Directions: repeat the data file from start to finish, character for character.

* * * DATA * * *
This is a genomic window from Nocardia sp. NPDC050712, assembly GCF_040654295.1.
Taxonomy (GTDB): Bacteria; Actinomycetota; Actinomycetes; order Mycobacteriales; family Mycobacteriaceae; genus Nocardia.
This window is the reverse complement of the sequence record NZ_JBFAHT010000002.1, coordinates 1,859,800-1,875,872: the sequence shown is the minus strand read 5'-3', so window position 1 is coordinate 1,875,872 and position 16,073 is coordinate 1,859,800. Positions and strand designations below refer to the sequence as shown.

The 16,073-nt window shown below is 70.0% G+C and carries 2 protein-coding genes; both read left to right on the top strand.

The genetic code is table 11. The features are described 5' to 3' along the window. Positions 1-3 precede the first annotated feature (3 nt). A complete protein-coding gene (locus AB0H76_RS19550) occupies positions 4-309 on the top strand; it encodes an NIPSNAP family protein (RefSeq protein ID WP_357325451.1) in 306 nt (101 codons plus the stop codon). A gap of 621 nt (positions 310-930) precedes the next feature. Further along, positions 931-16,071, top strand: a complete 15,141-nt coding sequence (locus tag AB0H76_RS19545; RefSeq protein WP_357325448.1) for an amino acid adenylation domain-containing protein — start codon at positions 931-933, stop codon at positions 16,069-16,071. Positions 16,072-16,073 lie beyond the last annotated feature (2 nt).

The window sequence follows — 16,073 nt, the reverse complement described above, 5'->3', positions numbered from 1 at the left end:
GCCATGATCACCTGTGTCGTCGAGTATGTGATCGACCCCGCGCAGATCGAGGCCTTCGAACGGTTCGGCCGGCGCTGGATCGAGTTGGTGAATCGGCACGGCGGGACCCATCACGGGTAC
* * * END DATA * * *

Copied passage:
This is a genomic window from Nocardia sp. NPDC050712, assembly GCF_040654295.1.
Taxonomy (GTDB): Bacteria; Actinomycetota; Actinomycetes; order Mycobacteriales; family Mycobacteriaceae; genus Nocardia.
This window is the reverse complement of the sequence record NZ_JBFAHT010000002.1, coordinates 1,859,800-1,875,872: the sequence shown is the minus strand read 5'-3', so window position 1 is coordinate 1,875,872 and position 16,073 is coordinate 1,859,800. Positions and strand designations below refer to the sequence as shown.

The 16,073-nt window shown below is 70.0% G+C and carries 2 protein-coding genes; both read left to right on the top strand.

The genetic code is table 11. The features are described 5' to 3' along the window. Positions 1-3 precede the first annotated feature (3 nt). A complete protein-coding gene (locus AB0H76_RS19550) occupies positions 4-309 on the top strand; it encodes an NIPSNAP family protein (RefSeq protein ID WP_357325451.1) in 306 nt (101 codons plus the stop codon). A gap of 621 nt (positions 310-930) precedes the next feature. Further along, positions 931-16,071, top strand: a complete 15,141-nt coding sequence (locus tag AB0H76_RS19545; RefSeq protein WP_357325448.1) for an amino acid adenylation domain-containing protein — start codon at positions 931-933, stop codon at positions 16,069-16,071. Positions 16,072-16,073 lie beyond the last annotated feature (2 nt).

The window sequence follows — 16,073 nt, the reverse complement described above, 5'->3', positions numbered from 1 at the left end:
GCCATGATCACCTGTGTCGTCGAGTATGTGATCGACCCCGCGCAGATCGAGGCCTTCGAACGGTTCGGCCGGCGCTGGATCGAGTTGGTGAATCGGCACGGCGGGACCCATCACGGGTAC